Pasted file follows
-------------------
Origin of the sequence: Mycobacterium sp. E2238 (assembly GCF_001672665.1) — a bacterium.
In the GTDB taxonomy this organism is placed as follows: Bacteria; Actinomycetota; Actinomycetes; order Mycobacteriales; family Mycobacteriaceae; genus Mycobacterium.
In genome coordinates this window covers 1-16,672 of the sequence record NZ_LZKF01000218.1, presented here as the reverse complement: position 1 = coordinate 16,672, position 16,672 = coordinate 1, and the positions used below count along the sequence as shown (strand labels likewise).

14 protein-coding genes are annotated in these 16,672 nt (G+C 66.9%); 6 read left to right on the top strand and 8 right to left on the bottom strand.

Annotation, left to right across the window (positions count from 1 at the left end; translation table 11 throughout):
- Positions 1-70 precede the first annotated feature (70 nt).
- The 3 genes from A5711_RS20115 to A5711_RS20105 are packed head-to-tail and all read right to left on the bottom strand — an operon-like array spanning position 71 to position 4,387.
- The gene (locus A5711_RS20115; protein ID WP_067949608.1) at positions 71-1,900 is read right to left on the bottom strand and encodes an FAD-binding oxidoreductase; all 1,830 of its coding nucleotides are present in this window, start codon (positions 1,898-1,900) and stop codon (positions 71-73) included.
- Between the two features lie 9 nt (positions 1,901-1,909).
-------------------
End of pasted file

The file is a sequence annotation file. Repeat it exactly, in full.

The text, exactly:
Origin of the sequence: Mycobacterium sp. E2238 (assembly GCF_001672665.1) — a bacterium.
In the GTDB taxonomy this organism is placed as follows: Bacteria; Actinomycetota; Actinomycetes; order Mycobacteriales; family Mycobacteriaceae; genus Mycobacterium.
In genome coordinates this window covers 1-16,672 of the sequence record NZ_LZKF01000218.1, presented here as the reverse complement: position 1 = coordinate 16,672, position 16,672 = coordinate 1, and the positions used below count along the sequence as shown (strand labels likewise).

14 protein-coding genes are annotated in these 16,672 nt (G+C 66.9%); 6 read left to right on the top strand and 8 right to left on the bottom strand.

Annotation, left to right across the window (positions count from 1 at the left end; translation table 11 throughout):
- Positions 1-70 precede the first annotated feature (70 nt).
- The 3 genes from A5711_RS20115 to A5711_RS20105 are packed head-to-tail and all read right to left on the bottom strand — an operon-like array spanning position 71 to position 4,387.
- The gene (locus A5711_RS20115; protein ID WP_067949608.1) at positions 71-1,900 is read right to left on the bottom strand and encodes an FAD-binding oxidoreductase; all 1,830 of its coding nucleotides are present in this window, start codon (positions 1,898-1,900) and stop codon (positions 71-73) included.
- Between the two features lie 9 nt (positions 1,901-1,909).